Feature: A spotlight on Kwame Nkrumah’s educational policies

By Hannah Dadzie

Osagyefo Dr. Kwame Nkrumah, the driving force behind Ghana’s independence from British colonial rule is revered for his contribution to Ghana’s development. Many have touted his achievements as unrivalled.  As Ghana celebrates him today on the occasion of his birthday anniversary, GBC News looks at his contribution to the development of the country, with a spotlight on his educational policies and how beneficial these policies have been to Ghana. The day is being observed as a statutory public holiday.

Dr. Nkrumah made tremendous contributions to the development of education in Ghana. He was instrumental in securing funds for building educational infrastructure across the length and breadth of the country.

Osagyefo wanted to bridge the educational gap between Southern and Northern Ghana, so in 1967, he initiated an Act of Parliament that brought about Free and Compulsory Basic Education. His aim was to achieve Free Universal Primary Education for all. Being an Academic, Dr. Nkrumah set up the Ghana Education Trust, under which a number of Secondary Schools, Teacher Training Colleges and higher educational institutions were established. Some of these secondary schools are Mfantsiman, Ofori Panyin,  Techiman, Winneba, Swedru, Apam, Dormaa, Tema, Oda, and the Labone secondary schools. During his tenure, about 16Teacher Training Colleges were built. These included the Atebubu, Berekum, Fosu, and Enchi Training College, and these were complemented by the Teacher Training Colleges built by religious bodies. He set up the Kwame Nkrumah University of Science and Technology in 1952 and the Kwadaso College of Education to produce middle level manpower for the agriculture sector, and the School of Languages, at Ajumako, among others. His legacy in the area of education is unmatched, as the educational institutions he set up in the country have become the building blocks of Ghana’s foundation. It was not until sometime in 2008 that the Education Act of 1961 (Act 87), under the tenure of Dr. Nkrumah, was reviewed and replaced with the current education act. We find out from an Educationist, Aheto Tsegah Nkrumah’s legacy on education.

“Kwame Nkrumah’s policies built on the foundations of education as was delivered during the Colonial times, but allowed the education system to now begin to focus on Ghana and look at how we can channel our content to ensure that beneficial of our educational system would contribute to the development of Ghana,” Mr. Tsegah stated.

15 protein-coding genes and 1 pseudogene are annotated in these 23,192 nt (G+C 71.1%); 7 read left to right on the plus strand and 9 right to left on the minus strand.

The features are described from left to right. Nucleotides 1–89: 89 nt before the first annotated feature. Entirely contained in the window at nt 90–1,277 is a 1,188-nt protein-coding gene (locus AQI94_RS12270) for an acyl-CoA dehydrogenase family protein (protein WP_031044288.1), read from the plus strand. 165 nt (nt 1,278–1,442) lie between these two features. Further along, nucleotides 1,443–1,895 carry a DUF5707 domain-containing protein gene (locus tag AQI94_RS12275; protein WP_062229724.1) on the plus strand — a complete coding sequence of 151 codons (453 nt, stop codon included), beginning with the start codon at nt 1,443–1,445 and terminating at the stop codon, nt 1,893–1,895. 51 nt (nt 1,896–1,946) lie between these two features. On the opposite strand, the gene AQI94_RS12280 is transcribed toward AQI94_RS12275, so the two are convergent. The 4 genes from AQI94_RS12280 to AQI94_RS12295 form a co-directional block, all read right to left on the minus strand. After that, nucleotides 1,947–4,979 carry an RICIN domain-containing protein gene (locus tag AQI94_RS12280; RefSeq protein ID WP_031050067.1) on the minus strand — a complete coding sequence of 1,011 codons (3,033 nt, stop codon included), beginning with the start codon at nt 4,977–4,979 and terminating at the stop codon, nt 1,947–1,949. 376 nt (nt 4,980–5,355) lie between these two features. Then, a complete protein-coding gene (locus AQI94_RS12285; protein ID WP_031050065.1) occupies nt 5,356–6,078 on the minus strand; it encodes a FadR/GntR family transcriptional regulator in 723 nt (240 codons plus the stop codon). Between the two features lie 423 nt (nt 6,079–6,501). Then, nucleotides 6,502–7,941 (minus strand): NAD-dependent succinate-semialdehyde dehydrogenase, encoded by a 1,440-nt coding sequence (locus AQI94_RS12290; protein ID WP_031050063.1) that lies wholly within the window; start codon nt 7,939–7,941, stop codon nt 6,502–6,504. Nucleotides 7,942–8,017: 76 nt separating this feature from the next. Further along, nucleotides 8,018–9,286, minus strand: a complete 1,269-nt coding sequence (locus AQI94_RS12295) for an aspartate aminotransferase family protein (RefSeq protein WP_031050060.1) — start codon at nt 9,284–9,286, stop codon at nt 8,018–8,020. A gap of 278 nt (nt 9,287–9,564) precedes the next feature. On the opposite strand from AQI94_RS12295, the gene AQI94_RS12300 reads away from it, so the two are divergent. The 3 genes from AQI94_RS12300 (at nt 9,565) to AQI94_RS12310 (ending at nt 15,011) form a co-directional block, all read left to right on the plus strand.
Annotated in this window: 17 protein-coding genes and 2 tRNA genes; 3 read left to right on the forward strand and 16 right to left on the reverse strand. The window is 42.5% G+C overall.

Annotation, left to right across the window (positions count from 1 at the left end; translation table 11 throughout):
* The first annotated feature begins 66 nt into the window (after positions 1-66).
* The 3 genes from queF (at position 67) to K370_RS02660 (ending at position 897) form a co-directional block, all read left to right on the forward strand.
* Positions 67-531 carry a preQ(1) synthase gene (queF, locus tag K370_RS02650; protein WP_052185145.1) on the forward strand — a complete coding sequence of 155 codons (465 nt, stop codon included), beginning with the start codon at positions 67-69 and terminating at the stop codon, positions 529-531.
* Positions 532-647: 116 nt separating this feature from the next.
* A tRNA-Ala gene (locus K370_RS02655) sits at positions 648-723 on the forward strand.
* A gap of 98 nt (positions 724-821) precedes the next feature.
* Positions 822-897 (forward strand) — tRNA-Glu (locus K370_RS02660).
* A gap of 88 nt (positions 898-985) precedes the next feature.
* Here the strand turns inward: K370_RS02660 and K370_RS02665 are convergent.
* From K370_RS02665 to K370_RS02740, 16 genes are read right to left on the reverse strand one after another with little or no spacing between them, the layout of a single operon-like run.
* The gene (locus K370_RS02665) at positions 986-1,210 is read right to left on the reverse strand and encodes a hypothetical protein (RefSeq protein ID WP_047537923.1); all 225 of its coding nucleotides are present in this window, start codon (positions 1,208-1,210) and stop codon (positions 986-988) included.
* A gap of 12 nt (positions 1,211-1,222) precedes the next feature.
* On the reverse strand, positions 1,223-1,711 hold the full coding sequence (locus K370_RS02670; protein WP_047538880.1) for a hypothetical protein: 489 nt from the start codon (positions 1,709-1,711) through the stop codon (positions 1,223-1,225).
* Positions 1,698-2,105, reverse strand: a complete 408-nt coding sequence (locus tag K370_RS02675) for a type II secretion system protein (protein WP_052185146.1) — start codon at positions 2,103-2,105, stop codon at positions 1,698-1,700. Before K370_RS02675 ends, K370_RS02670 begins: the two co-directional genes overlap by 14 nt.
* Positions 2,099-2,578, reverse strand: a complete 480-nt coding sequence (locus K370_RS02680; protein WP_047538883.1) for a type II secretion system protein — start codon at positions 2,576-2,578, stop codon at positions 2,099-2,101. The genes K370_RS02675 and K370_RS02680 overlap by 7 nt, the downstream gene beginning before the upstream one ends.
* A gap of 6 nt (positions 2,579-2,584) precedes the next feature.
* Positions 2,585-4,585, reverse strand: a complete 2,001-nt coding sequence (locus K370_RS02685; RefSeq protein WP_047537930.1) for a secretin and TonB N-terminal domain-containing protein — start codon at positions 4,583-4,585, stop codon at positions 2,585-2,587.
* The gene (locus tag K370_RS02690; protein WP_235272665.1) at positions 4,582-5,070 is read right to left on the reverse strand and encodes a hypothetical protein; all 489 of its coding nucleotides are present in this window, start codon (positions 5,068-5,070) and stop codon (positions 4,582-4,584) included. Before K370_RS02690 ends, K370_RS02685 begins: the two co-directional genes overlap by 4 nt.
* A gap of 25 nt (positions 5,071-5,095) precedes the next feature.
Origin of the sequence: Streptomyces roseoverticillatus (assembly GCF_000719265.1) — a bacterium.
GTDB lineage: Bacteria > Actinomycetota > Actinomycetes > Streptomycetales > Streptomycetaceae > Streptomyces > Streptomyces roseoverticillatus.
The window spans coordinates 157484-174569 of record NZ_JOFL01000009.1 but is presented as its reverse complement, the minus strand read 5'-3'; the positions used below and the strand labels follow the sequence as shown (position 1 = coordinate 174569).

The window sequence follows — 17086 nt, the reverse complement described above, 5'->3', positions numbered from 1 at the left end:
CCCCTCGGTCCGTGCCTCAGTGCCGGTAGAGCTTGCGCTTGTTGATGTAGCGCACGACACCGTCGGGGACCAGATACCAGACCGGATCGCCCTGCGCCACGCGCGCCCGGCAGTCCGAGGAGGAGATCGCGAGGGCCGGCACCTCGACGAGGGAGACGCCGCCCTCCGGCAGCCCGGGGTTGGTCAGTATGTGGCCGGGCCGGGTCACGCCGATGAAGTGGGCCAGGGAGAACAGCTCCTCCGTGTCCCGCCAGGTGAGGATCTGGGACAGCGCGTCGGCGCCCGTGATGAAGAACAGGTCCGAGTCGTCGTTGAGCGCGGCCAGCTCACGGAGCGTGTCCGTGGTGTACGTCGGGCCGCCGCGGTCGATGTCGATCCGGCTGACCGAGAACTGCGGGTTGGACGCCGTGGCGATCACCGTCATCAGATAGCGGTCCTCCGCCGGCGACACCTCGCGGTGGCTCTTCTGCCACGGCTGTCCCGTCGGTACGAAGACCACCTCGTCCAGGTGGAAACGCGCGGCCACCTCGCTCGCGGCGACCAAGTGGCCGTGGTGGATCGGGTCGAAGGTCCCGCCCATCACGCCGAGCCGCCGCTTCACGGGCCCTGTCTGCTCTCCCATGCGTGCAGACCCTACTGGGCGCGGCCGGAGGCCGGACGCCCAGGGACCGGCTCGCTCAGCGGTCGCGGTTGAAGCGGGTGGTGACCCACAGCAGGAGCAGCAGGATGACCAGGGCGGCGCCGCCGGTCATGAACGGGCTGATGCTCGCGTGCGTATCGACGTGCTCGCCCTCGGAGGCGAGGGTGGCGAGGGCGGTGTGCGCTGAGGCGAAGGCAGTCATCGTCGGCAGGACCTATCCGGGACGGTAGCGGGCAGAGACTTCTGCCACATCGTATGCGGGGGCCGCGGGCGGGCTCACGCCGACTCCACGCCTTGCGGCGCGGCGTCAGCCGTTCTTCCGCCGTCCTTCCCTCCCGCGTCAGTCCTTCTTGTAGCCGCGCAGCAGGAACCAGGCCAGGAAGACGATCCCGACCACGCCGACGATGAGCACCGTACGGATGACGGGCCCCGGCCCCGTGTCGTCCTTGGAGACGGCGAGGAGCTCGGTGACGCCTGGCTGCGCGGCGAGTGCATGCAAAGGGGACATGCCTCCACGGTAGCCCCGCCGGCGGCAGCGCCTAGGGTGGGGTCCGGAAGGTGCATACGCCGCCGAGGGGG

Dr. Nkrumah was intentional with his policy on education, as he attached great importance to the delivery and access to education in the country. But how has the country fared since the overthrow of Nkrumah on the educational front. Mr. Tsegah said Ghana has still a long way to go in bridging the yawning gap in education. He said policies on education must be tailor-made to address the challenges in society.

Nana Yaa Jantuah

The General Secretary of the NPP, Nana Yaa Jantuah called for a review of the country’s educational policy

“Osagyefo Dr. Kwame Nkrumah believed in Education, what we are not doing right today is that the policy of the Free SHS is a good one started by Dr. Nkrumah and but we need to take our time to look at it carefully, we need to also look at the grading system”, Madam Jantuah said.

Nana Yaa Jantuah described Dr. Kwame Nkrumah as a visionary and bemoaned the bad state of infrastructure, especially factories built by him.

“Kwame Nkrumah was a visionary, a forward looking person who love Ghana, did a lot of developmental projects, industrialized Ghana, did a lot of infrastructure, the sad thing is that most of the factories have been sold, the tomatoes factory, shoe factory, and today we are where we are”, she noted.

“Nkrumah never dies” goes the saying. I asked some Ghanaians what they know about Osagyefo Dr. Kwame Nkrumah’s legacy.

“He has left many legacies behind, even though he had his own lapses as a human being, but I think so far one of our great leaders”, according to one Ghanaian.

“I have read so many things about him, but one of things that caught my attention was his desire to develop the infrastructure base of the country’’, in one person’s view.

“I know he helped us attain independence’’, one person said.

Indeed, Kwame Nkrumah, a man of many parts, contributed greatly to the development of education in the country. Right from the Secondary Schools to the Universities, it was evident Dr. Nkrumah had a great vision for the country. His vision on education was to provide a platform, through the establishment of educational institutions, to produce the manpower, or the human resource base needed for the development of the country. As we observe Kwame Nkrumah Memorial Day, stakeholders in education are being urged to be dedicated to the course of education in the country, so that policies implemented in the sector would help address the myriad of challenges confronting Education while helping to develop the country.


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